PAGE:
It was as he prepared for the right hand sweeper into the last chicane, that Danny’s race began to unravel.
It was a fast sweeping right hander, in his own car Danny could take the corner at nearly two hundred and sixty kilometres per hour, in the Lamborghini with its higher top end speed and larger brakes to pull it back from that top speed, it closer to two seventy five.
His approach to the corner was on line, his speed was reading two hundred and sixty eight, his revs were below the limiter and the car was preforming as it should have been. He was by himself on the track, the car in front of him more than three car lengths ahead and the car behind a little less than two car lengths.
What should have happened was that Danny should have brake checked his car, touched his left foot on the brake pedal to make sure they were working, this would have wiped up to ten kilometres per hour from his speed, he should then have taken the sweeping right with his foot on the accelerator. As soon as the car was through the apex of the corner he should have taken his foot off the accelerator, put it on the middle pedal and begin his hard braking manoeuvre into the chicane. In the mere seconds, while he was braking he should have used his left foot on the clutch, his left hand on the gear stick dropping back to third gear and braked hard while preparing to pull left into the chicane and missing the ripple strip with his left hand tyres. From there he needed to attack the centre of the chicane running his right hand wheels over the ripple strip, lifting the right hand side of the car off the road a few millimetres. The same move should have been repeated with the left hand side as he exited the chicane and powered on to the last right hand corner and onto pit straight.
But it didn’t happen that way.
Instead, on the entry to the first right hand sweeper, just after he’d preformed his brake check Danny let his car slip to the left, only millimetres but it was enough to change his approach angle. What resulted was that as he swept through the right hander his left front tyre rode the edge of the racing surface. Had that been all that happened he’d have been fine but because the rear tyre took a slightly wider track it slipped off the track and into the dirt
Danny knew better than to hit the brakes when the car was off line and at least one wheel was in the loose dirt, it was far safer to let the car wipe its own speed off, bring the car back onto the bitumen and then take the actions needed to either slow the car down or get it back on the racing line.
Behind Danny three cars all took evasive action to his error and under race conditions slowed, pulled right and made their move to go around Danny without causing themselves or any other driver more problems.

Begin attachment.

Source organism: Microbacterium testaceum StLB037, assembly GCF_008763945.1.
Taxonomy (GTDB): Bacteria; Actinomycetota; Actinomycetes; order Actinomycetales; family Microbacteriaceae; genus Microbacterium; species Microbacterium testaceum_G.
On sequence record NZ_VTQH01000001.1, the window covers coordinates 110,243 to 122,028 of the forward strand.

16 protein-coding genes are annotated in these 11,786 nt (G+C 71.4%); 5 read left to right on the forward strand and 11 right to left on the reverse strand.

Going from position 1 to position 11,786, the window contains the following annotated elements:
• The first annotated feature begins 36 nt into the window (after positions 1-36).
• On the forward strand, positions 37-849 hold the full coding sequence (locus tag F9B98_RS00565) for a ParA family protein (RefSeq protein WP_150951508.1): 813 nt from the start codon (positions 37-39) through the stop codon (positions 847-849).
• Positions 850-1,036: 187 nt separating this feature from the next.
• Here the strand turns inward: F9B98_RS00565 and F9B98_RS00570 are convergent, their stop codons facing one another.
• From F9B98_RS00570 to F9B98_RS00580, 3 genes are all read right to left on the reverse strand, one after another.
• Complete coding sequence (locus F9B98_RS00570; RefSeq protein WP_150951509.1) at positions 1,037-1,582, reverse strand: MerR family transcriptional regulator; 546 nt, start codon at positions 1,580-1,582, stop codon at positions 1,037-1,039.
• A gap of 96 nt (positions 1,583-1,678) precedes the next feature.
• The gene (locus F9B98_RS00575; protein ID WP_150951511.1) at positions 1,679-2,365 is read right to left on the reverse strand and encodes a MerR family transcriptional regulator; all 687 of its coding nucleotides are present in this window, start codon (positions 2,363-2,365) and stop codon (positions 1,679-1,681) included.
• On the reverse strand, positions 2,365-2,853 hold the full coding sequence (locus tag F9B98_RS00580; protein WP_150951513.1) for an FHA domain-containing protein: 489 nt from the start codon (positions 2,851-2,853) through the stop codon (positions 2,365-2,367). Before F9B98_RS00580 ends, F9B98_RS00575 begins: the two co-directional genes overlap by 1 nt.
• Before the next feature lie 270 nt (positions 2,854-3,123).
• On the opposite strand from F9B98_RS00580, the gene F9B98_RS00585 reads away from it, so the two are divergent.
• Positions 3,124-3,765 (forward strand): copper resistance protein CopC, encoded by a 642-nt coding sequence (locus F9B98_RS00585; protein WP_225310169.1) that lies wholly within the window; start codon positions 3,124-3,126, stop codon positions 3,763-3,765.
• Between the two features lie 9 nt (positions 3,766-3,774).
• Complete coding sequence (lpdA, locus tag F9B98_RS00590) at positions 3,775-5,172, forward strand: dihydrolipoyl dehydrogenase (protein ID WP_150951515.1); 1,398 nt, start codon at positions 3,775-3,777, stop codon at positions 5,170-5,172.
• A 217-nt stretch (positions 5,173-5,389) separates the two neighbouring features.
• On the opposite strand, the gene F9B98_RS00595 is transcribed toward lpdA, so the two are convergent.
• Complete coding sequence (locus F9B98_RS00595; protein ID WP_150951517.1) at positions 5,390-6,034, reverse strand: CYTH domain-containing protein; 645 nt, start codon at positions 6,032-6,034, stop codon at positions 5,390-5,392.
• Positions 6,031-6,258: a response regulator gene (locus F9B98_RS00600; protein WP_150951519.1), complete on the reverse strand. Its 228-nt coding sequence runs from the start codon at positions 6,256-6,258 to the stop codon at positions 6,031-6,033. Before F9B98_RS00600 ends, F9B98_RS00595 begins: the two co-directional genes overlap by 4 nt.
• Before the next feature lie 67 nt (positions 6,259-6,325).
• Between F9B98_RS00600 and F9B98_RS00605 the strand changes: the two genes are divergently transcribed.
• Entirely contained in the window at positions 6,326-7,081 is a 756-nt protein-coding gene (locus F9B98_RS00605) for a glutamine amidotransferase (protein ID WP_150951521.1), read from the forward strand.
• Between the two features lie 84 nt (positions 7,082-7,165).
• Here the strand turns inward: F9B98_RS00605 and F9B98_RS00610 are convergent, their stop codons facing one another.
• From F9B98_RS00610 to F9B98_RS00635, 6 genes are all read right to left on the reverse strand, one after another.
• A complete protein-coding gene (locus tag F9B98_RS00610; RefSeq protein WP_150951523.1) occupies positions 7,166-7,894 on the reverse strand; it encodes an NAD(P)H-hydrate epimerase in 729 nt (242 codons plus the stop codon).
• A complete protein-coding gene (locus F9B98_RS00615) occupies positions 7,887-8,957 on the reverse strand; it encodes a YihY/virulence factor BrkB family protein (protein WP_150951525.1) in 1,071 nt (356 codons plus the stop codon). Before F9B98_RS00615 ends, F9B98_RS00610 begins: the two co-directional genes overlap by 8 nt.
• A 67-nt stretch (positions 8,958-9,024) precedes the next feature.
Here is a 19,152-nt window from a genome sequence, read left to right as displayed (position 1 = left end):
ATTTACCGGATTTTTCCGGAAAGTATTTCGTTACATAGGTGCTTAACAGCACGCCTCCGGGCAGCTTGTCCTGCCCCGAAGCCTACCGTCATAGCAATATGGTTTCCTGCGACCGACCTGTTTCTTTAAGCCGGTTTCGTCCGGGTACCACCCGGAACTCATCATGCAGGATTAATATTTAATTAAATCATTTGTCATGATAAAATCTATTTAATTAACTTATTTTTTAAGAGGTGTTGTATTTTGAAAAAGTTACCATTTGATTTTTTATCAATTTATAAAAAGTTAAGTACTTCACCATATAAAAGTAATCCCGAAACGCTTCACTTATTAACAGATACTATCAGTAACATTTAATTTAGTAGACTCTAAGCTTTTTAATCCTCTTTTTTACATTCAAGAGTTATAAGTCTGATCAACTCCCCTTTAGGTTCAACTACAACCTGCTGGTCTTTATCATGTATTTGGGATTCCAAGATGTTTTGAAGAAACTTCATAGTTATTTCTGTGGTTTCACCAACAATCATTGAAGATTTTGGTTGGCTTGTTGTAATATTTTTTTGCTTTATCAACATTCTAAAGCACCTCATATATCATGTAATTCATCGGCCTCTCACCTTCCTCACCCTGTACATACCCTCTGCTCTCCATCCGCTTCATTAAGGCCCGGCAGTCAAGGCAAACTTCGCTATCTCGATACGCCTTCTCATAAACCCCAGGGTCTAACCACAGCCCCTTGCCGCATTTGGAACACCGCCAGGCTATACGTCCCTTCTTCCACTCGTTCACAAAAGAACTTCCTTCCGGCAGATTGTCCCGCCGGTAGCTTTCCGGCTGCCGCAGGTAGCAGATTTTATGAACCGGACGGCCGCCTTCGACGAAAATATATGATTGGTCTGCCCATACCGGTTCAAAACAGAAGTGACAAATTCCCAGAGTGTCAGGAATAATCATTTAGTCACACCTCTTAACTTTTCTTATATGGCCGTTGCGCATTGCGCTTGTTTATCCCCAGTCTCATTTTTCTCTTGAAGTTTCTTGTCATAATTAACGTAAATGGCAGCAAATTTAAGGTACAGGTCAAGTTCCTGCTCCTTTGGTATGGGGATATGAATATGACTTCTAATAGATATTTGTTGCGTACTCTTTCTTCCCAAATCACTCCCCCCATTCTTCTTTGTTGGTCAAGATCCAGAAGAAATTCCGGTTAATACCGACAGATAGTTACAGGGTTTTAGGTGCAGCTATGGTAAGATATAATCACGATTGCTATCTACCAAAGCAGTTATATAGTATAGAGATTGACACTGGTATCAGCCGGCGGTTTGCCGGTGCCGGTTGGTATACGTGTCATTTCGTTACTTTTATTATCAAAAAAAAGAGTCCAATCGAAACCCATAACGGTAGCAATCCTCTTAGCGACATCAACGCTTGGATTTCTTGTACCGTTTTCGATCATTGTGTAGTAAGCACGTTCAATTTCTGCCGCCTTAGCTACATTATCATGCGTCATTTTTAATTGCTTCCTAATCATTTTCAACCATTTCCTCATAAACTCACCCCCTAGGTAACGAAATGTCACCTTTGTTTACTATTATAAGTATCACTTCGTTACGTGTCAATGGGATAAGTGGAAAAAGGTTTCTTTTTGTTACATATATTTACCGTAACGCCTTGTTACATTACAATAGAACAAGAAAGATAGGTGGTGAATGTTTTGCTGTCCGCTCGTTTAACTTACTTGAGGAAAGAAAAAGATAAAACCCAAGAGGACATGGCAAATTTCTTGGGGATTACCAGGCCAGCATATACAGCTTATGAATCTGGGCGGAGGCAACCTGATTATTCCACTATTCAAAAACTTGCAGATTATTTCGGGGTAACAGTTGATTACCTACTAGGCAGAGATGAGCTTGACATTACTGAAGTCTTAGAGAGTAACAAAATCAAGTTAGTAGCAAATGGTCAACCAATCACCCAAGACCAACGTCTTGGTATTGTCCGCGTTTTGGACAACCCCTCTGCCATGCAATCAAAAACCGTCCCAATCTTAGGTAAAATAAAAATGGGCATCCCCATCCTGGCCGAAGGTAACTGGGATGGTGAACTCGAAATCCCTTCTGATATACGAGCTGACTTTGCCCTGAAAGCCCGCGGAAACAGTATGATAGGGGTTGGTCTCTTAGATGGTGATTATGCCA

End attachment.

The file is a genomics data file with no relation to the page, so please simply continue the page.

Danny may have dropped four positions as he approached the left hand turn into the chicane but how all four cars managed to get through the fast sweeping right hander and into the chicane was a superb feat that showed the professionalism and skill of all drivers.
The Lamborghini slipped itself back into tenth position comfortably without upsetting any other cars. Immediately Danny could feel an unbalance in the car as the dirt and gravel that pushed itself into the hot rubber of the left hand rear tyre hampered his grip on the track.
Danny felt the rear of the car kick out slightly as he sunk the boot into the accelerator on the exit of the chicane, it wasn’t much and Danny recovered easily. However to an experienced motor racer it was also immediately obvious that the dirt and gravel had scored the tyre which would require it’s change earlier than his other three tyres.
“You fucking dickhead!” Danny said into his helmet. The fact that he wouldn’t get fined for swearing given that the race wasn’t aired live on TV was not in his mind. “Drive the fucking thing properly!”
The Lamborghini was speeding up again, despite the crap stuck in the tyre and the slight loss of traction the car was handling well as and Danny sped towards the final right hander of the circuit. It was only a short run into the corner but the car washing pushing towards a hundred and ninety kilometres per hour fifty meres from the breaking zone.
It was at that moment that Danny made the one mistake no driver, especially a professional should ever make, he lost his cool and slammed his fist into the steering wheel. It was an unconscious action done at the wrong time by an angry mind but it was also an action that shaped what happened from that point onwards.
First off Danny missed his brake marker, secondly the car edged closer to the left hand side of the track and thirdly he decided his best option, because of the way the car was moving meant he wouldn’t get it to turn into the right hander and come out the other side without hitting the wall was to slam the brakes on and shoot the car down the pit lane entrance.
Given the speed he was travelling and the time he had to get the car’s speed down it was always going to be a risky move, but the short straight run was a much better option that trying to tackle the corner and continue along the track.
Unfortunately for Danny while it might have been the best option it still wasn’t a great option and by the time he knew he wasn’t able to wash enough speed off for the turn into pit lane Danny knew he was going to hit the wall and hit it hard and all he could do was brace himself and hope that the car cushioned the impact.
Previous Racing story here.